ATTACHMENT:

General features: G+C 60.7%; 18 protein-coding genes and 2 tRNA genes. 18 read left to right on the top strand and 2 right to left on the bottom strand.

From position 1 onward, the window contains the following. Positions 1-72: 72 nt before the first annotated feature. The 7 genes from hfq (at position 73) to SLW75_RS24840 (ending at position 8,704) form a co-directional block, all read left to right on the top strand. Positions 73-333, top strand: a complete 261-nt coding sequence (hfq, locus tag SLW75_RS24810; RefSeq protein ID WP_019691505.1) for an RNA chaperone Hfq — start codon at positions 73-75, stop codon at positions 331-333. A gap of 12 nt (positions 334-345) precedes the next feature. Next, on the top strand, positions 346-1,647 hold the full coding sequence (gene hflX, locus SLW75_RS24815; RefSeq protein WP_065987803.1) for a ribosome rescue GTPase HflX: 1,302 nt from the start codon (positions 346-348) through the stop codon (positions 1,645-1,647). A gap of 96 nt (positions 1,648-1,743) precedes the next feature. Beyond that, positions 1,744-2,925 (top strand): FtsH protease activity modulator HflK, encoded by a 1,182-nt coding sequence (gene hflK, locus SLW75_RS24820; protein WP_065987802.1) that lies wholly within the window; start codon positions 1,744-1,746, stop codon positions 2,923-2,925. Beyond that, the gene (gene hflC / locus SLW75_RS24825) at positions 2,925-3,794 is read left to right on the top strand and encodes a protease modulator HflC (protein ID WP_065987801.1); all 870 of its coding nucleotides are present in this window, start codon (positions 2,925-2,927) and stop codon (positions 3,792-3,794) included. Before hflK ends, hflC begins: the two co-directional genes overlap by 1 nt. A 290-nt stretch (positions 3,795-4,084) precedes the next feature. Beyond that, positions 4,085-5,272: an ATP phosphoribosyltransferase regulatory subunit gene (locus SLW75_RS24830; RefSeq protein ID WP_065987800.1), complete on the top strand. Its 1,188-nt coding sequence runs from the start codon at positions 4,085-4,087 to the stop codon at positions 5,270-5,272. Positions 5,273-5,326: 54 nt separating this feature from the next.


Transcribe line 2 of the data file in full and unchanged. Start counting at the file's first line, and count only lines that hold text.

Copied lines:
From position 1 onward, the window contains the following. Positions 1-72: 72 nt before the first annotated feature. The 7 genes from hfq (at position 73) to SLW75_RS24840 (ending at position 8,704) form a co-directional block, all read left to right on the top strand. Positions 73-333, top strand: a complete 261-nt coding sequence (hfq, locus tag SLW75_RS24810; RefSeq protein ID WP_019691505.1) for an RNA chaperone Hfq — start codon at positions 73-75, stop codon at positions 331-333. A gap of 12 nt (positions 334-345) precedes the next feature. Next, on the top strand, positions 346-1,647 hold the full coding sequence (gene hflX, locus SLW75_RS24815; RefSeq protein WP_065987803.1) for a ribosome rescue GTPase HflX: 1,302 nt from the start codon (positions 346-348) through the stop codon (positions 1,645-1,647). A gap of 96 nt (positions 1,648-1,743) precedes the next feature. Beyond that, positions 1,744-2,925 (top strand): FtsH protease activity modulator HflK, encoded by a 1,182-nt coding sequence (gene hflK, locus SLW75_RS24820; protein WP_065987802.1) that lies wholly within the window; start codon positions 1,744-1,746, stop codon positions 2,923-2,925. Beyond that, the gene (gene hflC / locus SLW75_RS24825) at positions 2,925-3,794 is read left to right on the top strand and encodes a protease modulator HflC (protein ID WP_065987801.1); all 870 of its coding nucleotides are present in this window, start codon (positions 2,925-2,927) and stop codon (positions 3,792-3,794) included. Before hflK ends, hflC begins: the two co-directional genes overlap by 1 nt. A 290-nt stretch (positions 3,795-4,084) precedes the next feature. Beyond that, positions 4,085-5,272: an ATP phosphoribosyltransferase regulatory subunit gene (locus SLW75_RS24830; RefSeq protein ID WP_065987800.1), complete on the top strand. Its 1,188-nt coding sequence runs from the start codon at positions 4,085-4,087 to the stop codon at positions 5,270-5,272. Positions 5,273-5,326: 54 nt separating this feature from the next.